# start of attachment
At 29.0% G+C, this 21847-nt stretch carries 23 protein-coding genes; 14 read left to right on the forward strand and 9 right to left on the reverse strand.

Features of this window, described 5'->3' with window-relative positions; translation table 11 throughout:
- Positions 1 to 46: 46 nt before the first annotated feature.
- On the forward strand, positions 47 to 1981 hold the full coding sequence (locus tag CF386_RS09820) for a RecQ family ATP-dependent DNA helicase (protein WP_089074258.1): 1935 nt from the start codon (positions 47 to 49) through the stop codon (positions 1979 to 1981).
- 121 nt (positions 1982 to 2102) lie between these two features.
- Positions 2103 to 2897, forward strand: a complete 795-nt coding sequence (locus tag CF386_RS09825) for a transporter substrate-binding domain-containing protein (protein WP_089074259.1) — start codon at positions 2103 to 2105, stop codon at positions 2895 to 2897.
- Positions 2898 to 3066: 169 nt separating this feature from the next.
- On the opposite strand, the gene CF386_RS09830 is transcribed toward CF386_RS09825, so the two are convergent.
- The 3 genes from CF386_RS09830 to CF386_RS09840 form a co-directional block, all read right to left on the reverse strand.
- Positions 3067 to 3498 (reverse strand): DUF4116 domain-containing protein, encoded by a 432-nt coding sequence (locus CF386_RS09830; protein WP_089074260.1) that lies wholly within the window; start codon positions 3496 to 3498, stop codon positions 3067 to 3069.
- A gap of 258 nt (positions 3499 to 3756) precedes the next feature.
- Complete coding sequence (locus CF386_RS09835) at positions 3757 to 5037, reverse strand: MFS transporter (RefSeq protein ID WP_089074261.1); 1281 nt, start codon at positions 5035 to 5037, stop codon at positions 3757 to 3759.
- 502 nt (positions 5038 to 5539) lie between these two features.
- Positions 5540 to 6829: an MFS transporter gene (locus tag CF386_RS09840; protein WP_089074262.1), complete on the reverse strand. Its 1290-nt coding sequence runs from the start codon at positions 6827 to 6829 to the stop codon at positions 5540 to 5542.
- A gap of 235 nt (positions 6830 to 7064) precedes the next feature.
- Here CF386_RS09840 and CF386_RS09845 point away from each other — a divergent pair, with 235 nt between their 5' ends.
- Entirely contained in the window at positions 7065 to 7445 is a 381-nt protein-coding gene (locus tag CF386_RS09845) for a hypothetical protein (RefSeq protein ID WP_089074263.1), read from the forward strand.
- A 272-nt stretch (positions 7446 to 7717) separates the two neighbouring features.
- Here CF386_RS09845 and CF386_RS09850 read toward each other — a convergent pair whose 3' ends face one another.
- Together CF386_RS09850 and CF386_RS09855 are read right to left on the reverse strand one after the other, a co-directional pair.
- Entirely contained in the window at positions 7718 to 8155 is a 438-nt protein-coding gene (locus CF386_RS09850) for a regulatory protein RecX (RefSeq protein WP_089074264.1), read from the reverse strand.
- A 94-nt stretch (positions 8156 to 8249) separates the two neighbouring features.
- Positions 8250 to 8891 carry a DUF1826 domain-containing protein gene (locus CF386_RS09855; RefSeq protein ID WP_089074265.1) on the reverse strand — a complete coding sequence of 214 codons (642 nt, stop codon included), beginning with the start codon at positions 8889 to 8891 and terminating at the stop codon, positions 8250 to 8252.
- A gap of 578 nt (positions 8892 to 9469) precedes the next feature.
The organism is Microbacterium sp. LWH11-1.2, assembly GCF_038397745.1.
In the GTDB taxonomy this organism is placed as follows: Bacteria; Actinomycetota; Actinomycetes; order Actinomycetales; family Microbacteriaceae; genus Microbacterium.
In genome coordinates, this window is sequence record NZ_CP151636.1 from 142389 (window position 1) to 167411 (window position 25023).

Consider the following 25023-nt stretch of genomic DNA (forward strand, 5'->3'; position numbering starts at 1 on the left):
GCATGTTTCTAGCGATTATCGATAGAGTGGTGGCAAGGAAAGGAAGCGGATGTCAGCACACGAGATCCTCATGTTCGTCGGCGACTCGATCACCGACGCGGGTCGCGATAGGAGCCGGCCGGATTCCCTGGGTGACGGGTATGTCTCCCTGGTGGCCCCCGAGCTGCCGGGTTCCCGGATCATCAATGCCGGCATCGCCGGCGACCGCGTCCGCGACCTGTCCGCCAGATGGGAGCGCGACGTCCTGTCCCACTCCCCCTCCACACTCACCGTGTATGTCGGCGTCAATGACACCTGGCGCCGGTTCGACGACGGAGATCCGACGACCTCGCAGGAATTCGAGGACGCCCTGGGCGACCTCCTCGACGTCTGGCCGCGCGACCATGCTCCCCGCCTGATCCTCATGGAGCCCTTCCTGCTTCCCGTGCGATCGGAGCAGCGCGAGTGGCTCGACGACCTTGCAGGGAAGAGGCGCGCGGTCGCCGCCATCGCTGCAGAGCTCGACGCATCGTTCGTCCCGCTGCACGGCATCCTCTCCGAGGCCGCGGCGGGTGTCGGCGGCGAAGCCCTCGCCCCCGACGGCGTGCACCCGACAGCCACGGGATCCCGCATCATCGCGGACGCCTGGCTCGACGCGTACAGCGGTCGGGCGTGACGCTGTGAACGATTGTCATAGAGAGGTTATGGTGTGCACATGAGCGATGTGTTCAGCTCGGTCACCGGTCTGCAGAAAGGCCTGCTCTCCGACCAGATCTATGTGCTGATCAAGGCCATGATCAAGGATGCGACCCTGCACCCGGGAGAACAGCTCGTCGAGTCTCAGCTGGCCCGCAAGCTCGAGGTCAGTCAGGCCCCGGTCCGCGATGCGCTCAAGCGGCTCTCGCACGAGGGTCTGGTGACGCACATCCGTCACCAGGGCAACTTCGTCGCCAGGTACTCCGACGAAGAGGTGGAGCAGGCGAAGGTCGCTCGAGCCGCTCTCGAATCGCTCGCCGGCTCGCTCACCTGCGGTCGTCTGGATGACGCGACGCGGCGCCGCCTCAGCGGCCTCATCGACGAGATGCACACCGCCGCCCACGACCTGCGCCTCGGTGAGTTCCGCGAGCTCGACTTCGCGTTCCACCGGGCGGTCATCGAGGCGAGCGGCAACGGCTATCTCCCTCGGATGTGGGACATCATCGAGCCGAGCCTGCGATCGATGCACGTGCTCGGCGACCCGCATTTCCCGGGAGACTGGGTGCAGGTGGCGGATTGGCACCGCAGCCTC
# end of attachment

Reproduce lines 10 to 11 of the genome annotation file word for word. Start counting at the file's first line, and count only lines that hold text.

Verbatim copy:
- Positions 3067 to 3498 (reverse strand): DUF4116 domain-containing protein, encoded by a 432-nt coding sequence (locus CF386_RS09830; protein WP_089074260.1) that lies wholly within the window; start codon positions 3496 to 3498, stop codon positions 3067 to 3069.
- A gap of 258 nt (positions 3499 to 3756) precedes the next feature.